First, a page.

Worldwide human papillomavirus (HPV) prevalence in women with normal cytology at any given point in time is approximately 10% indicating that HPV is one of the most common sexually transmitted infections. HPV-16 is consistently the most common type and HPV-18 the second with some minor regional differences. Furthermore, across the spectrum of cervical lesions, HPV-16 is consistently the most common HPV type contributing to 50-55% of invasive cervical cancer cases strongly suggesting that this viral type has a biological advantage for transmission, persistency and transformation. The same phenomenon is observed albeit at a lower level for HPV-18 and HPV-45. Sexual behavioral patterns across age groups and populations are central to the description of the HPV circulation and of the risk of infection. The concept of group sexual behavior (in addition to individual sexual behavior) is important in exploring HPV transmission and has implications for defining and monitoring HPV and cancer prevention strategies. In natural history studies, the pattern of HPV DNA prevalence by age groups is similar to the patterns of HPV incidence. Rates of exposure in young women are high and often include multiple types. There is a spontaneous and rapid decrease of the HPV DNA detection rates in the middle-age groups followed by a second rise in the post-menopausal years. This article reviews: 1) the evidence in relation to the burden of HPV infections in the world and the contributions of each HPV type to the spectrum of cervical cellular changes spanning from normal cytology to invasive cervical cancer; 2) the critical role of the patterns of sexual behavior in the populations; and 3) selected aspects of the technical and methodological complexity of natural history studies of HPV and cervical neoplasia.
"Moreover, HPV-33 and 31 have high prevalences in some regions (Jin et al., 2010). In the current study, HPV-16, 52, 58 and 33 were the most common types among Tibetan and Naxi women; these findings are in line with previous research (Mayineur et al., 2011, Bosch et al., 2008, Li et al., 2008). Among Han women, HPV-33 (5.1%) is the most common genotype, followed by HPV-58, 16, and 52. "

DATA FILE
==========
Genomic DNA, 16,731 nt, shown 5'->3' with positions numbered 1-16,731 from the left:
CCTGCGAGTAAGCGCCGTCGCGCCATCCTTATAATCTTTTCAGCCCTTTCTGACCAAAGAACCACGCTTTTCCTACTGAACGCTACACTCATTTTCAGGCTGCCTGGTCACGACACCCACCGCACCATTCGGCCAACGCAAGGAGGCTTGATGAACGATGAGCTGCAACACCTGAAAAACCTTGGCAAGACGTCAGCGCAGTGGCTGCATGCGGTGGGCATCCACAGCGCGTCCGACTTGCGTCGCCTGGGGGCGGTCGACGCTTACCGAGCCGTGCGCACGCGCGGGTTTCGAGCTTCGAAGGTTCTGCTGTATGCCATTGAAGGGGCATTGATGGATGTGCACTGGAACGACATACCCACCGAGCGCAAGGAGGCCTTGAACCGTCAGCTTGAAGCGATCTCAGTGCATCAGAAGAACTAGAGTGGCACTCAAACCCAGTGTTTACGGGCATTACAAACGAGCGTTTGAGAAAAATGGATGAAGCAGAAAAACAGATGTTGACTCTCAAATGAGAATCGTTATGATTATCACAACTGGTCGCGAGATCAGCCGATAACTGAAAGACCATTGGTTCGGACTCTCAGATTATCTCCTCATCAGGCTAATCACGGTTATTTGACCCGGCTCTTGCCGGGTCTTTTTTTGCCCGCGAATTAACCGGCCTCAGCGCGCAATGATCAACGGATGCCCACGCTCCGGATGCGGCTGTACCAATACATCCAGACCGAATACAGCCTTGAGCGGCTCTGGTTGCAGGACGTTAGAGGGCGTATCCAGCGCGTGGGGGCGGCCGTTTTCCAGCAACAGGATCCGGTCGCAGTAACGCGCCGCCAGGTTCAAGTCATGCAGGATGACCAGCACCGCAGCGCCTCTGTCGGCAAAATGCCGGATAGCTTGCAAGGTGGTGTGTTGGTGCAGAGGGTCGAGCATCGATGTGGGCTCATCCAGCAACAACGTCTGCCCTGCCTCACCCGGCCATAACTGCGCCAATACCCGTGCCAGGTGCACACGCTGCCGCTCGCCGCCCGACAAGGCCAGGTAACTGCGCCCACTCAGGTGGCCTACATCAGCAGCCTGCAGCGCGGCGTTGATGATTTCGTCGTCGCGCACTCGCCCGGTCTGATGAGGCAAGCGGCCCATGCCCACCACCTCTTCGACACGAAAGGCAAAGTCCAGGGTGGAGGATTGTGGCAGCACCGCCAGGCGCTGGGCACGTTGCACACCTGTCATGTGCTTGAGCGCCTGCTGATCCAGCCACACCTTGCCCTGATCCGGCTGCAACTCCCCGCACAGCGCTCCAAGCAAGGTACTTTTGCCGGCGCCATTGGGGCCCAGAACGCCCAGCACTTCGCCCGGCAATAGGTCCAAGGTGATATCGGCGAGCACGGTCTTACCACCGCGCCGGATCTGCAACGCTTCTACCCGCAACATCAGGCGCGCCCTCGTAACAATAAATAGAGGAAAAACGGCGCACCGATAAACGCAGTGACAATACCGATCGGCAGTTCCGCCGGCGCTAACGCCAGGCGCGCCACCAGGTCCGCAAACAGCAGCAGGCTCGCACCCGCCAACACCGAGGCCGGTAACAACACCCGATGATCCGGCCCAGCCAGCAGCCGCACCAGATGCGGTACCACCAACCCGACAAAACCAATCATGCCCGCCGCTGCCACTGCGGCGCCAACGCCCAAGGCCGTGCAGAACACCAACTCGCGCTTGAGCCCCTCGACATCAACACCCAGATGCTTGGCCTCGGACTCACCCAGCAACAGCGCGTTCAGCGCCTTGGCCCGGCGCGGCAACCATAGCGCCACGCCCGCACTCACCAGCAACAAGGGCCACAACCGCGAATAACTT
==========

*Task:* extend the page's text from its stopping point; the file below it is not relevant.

[Show abstract][Hide abstract] ABSTRACT: The prevalence and genotype distribution of human papillomavirus (HPV) vary throughout the world. To assess the prevalence and genotype distribution of HPV among three ethnic groups in two geographic locations in northwestern Yunnan, we recruited 522 women in Shangri-le (n=255) and Lijiang (n=267). PCR amplification of HPV DNA was performed on cervical cells from these women using two consensus primer systems (MY09/11 and GP5/6). Amplified HPV DNA was genotyped using the HPV GenoArray test. Geographically, the HPV prevalence was significantly higher (P=0.002) among Shangri-le women than among Lijiang women. Infections with high-risk (HR)-HPV and with multiple HPV genotypes were also significantly more common (P=0.001) among women in Shangri-le than women in Lijiang. Additionally, the prevalence of overall, HR-HPV, and single genotype HPV infections was significantly higher (P=0.001) among Tibetan women than among Naxi and Han women. HPV-16 and HPV-33 were significantly more frequent in Shangri-le women compared with Lijiang (P=0.006) women. In addition, HPV-16 (9.81%) and HPV-33 (5.88%) were significantly more prevalent in Tibetan women than in Naxi and Han women. Here, for the first time, we highlight the significant variation in the prevalence and genotype distribution of HPV in various populations in the north-western region of Yunnan Province. This article is protected by copyright. All rights reserved.
Journal of Medical Virology 08/2015; DOI:10.1002/jmv.24352 · 2.35 Impact Factor
"However, there remain around 500,000 new cases of cervical cancer each year worldwide, which results in about 274,000 deaths (Parkin et al., 2005). HPV-16 is present in around 50% of all cervical cancers (Bosch et al., 2008), and it is by far the most prevalent high-risk mucosal HPV. Consequently, the development of prophylactic vaccines to reduce HPV infections has mainly focused on this HPV genotype. "
"Human Papillomavirus (HPV) and Chlamydia trachomatis are considered among the most common sexually transmitted infections worldwide [Bosch et al., 2012; Forman et al., 2012; Ferná ndez-Benítez et al., 2013; Gottlieb et al., 2013]. A persistent infection with an oncogenic high risk- HPV type is recognized as a crucial event for cervical cancer development [Bosch et al., 2008]. Although only a small number of females infected with HPV develop cervical cancer, cervical precursor lesions designed as squamous intraepithelial lesions are frequently diagnosed, a process influenced highly by the HPV genotype and by other factors. "
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